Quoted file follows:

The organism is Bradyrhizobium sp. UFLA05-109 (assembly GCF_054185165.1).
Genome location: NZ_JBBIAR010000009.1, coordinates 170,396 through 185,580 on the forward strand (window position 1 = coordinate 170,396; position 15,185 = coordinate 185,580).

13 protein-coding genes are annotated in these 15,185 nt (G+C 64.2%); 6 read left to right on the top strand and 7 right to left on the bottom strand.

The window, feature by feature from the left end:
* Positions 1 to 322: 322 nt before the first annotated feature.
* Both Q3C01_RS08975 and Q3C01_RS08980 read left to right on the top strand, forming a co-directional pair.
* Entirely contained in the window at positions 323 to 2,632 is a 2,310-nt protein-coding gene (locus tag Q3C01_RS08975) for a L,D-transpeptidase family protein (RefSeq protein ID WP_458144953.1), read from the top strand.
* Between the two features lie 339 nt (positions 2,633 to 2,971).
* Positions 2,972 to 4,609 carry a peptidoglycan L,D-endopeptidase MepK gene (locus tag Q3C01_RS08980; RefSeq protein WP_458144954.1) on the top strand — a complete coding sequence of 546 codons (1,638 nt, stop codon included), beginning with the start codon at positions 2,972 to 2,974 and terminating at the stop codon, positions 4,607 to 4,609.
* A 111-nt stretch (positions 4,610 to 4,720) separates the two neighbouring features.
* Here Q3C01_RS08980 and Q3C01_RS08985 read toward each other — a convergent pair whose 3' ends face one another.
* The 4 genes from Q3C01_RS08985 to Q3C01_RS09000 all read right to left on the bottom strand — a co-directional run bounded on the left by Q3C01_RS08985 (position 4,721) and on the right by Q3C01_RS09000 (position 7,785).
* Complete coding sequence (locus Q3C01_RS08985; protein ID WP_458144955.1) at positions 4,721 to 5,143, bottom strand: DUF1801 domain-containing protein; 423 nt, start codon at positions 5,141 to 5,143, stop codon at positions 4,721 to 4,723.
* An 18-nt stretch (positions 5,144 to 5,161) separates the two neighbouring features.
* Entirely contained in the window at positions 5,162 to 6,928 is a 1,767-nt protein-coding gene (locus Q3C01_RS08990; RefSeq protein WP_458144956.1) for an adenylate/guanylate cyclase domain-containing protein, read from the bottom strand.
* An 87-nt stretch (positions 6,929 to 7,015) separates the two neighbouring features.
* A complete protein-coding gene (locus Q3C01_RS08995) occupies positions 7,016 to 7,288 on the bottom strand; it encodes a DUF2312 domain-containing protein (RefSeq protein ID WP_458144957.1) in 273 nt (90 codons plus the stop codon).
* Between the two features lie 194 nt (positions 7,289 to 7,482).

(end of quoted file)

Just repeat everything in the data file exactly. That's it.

The organism is Bradyrhizobium sp. UFLA05-109 (assembly GCF_054185165.1).
Genome location: NZ_JBBIAR010000009.1, coordinates 170,396 through 185,580 on the forward strand (window position 1 = coordinate 170,396; position 15,185 = coordinate 185,580).

13 protein-coding genes are annotated in these 15,185 nt (G+C 64.2%); 6 read left to right on the top strand and 7 right to left on the bottom strand.

The window, feature by feature from the left end:
* Positions 1 to 322: 322 nt before the first annotated feature.
* Both Q3C01_RS08975 and Q3C01_RS08980 read left to right on the top strand, forming a co-directional pair.
* Entirely contained in the window at positions 323 to 2,632 is a 2,310-nt protein-coding gene (locus tag Q3C01_RS08975) for a L,D-transpeptidase family protein (RefSeq protein ID WP_458144953.1), read from the top strand.
* Between the two features lie 339 nt (positions 2,633 to 2,971).
* Positions 2,972 to 4,609 carry a peptidoglycan L,D-endopeptidase MepK gene (locus tag Q3C01_RS08980; RefSeq protein WP_458144954.1) on the top strand — a complete coding sequence of 546 codons (1,638 nt, stop codon included), beginning with the start codon at positions 2,972 to 2,974 and terminating at the stop codon, positions 4,607 to 4,609.
* A 111-nt stretch (positions 4,610 to 4,720) separates the two neighbouring features.
* Here Q3C01_RS08980 and Q3C01_RS08985 read toward each other — a convergent pair whose 3' ends face one another.
* The 4 genes from Q3C01_RS08985 to Q3C01_RS09000 all read right to left on the bottom strand — a co-directional run bounded on the left by Q3C01_RS08985 (position 4,721) and on the right by Q3C01_RS09000 (position 7,785).
* Complete coding sequence (locus Q3C01_RS08985; protein ID WP_458144955.1) at positions 4,721 to 5,143, bottom strand: DUF1801 domain-containing protein; 423 nt, start codon at positions 5,141 to 5,143, stop codon at positions 4,721 to 4,723.
* An 18-nt stretch (positions 5,144 to 5,161) separates the two neighbouring features.
* Entirely contained in the window at positions 5,162 to 6,928 is a 1,767-nt protein-coding gene (locus Q3C01_RS08990; RefSeq protein WP_458144956.1) for an adenylate/guanylate cyclase domain-containing protein, read from the bottom strand.
* An 87-nt stretch (positions 6,929 to 7,015) separates the two neighbouring features.
* A complete protein-coding gene (locus Q3C01_RS08995) occupies positions 7,016 to 7,288 on the bottom strand; it encodes a DUF2312 domain-containing protein (RefSeq protein ID WP_458144957.1) in 273 nt (90 codons plus the stop codon).
* Between the two features lie 194 nt (positions 7,289 to 7,482).